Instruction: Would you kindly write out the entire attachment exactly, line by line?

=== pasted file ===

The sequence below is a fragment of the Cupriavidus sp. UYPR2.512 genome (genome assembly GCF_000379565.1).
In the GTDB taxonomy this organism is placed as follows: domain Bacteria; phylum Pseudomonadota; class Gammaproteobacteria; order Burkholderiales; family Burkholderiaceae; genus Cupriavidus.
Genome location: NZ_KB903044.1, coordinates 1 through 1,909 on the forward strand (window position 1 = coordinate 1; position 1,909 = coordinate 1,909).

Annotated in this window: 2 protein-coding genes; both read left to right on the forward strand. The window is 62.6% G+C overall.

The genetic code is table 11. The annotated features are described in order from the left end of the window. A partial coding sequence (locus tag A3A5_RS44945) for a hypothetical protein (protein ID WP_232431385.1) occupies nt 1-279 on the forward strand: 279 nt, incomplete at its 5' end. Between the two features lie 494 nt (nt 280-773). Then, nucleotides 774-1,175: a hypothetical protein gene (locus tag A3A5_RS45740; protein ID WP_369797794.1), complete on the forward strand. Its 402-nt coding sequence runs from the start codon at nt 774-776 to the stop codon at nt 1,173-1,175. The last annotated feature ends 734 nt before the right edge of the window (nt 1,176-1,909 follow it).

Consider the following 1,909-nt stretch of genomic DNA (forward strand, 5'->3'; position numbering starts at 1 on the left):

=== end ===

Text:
The sequence below is a fragment of the Cupriavidus sp. UYPR2.512 genome (genome assembly GCF_000379565.1).
In the GTDB taxonomy this organism is placed as follows: domain Bacteria; phylum Pseudomonadota; class Gammaproteobacteria; order Burkholderiales; family Burkholderiaceae; genus Cupriavidus.
Genome location: NZ_KB903044.1, coordinates 1 through 1,909 on the forward strand (window position 1 = coordinate 1; position 1,909 = coordinate 1,909).

Annotated in this window: 2 protein-coding genes; both read left to right on the forward strand. The window is 62.6% G+C overall.

The genetic code is table 11. The annotated features are described in order from the left end of the window. A partial coding sequence (locus tag A3A5_RS44945) for a hypothetical protein (protein ID WP_232431385.1) occupies nt 1-279 on the forward strand: 279 nt, incomplete at its 5' end. Between the two features lie 494 nt (nt 280-773). Then, nucleotides 774-1,175: a hypothetical protein gene (locus tag A3A5_RS45740; protein ID WP_369797794.1), complete on the forward strand. Its 402-nt coding sequence runs from the start codon at nt 774-776 to the stop codon at nt 1,173-1,175. The last annotated feature ends 734 nt before the right edge of the window (nt 1,176-1,909 follow it).

Consider the following 1,909-nt stretch of genomic DNA (forward strand, 5'->3'; position numbering starts at 1 on the left):